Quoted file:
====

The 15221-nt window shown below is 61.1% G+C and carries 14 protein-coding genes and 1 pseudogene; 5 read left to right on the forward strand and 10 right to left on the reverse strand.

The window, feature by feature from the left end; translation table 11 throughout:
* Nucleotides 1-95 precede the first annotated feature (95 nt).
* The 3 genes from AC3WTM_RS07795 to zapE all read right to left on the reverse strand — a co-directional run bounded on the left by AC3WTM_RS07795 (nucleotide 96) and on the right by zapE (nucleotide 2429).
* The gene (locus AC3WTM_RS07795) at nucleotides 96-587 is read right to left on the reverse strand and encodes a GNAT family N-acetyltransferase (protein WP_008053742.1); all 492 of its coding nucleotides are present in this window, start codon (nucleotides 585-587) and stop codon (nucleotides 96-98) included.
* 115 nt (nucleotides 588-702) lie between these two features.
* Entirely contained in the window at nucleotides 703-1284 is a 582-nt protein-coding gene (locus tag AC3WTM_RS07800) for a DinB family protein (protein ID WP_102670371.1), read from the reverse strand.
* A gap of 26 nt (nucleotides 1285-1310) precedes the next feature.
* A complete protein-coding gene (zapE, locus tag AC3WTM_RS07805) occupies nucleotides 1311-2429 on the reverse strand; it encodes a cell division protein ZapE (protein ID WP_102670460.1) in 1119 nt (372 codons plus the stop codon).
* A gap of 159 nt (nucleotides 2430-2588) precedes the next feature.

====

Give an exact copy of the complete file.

The 15221-nt window shown below is 61.1% G+C and carries 14 protein-coding genes and 1 pseudogene; 5 read left to right on the forward strand and 10 right to left on the reverse strand.

The window, feature by feature from the left end; translation table 11 throughout:
* Nucleotides 1-95 precede the first annotated feature (95 nt).
* The 3 genes from AC3WTM_RS07795 to zapE all read right to left on the reverse strand — a co-directional run bounded on the left by AC3WTM_RS07795 (nucleotide 96) and on the right by zapE (nucleotide 2429).
* The gene (locus AC3WTM_RS07795) at nucleotides 96-587 is read right to left on the reverse strand and encodes a GNAT family N-acetyltransferase (protein WP_008053742.1); all 492 of its coding nucleotides are present in this window, start codon (nucleotides 585-587) and stop codon (nucleotides 96-98) included.
* 115 nt (nucleotides 588-702) lie between these two features.
* Entirely contained in the window at nucleotides 703-1284 is a 582-nt protein-coding gene (locus tag AC3WTM_RS07800) for a DinB family protein (protein ID WP_102670371.1), read from the reverse strand.
* A gap of 26 nt (nucleotides 1285-1310) precedes the next feature.
* A complete protein-coding gene (zapE, locus tag AC3WTM_RS07805) occupies nucleotides 1311-2429 on the reverse strand; it encodes a cell division protein ZapE (protein ID WP_102670460.1) in 1119 nt (372 codons plus the stop codon).
* A gap of 159 nt (nucleotides 2430-2588) precedes the next feature.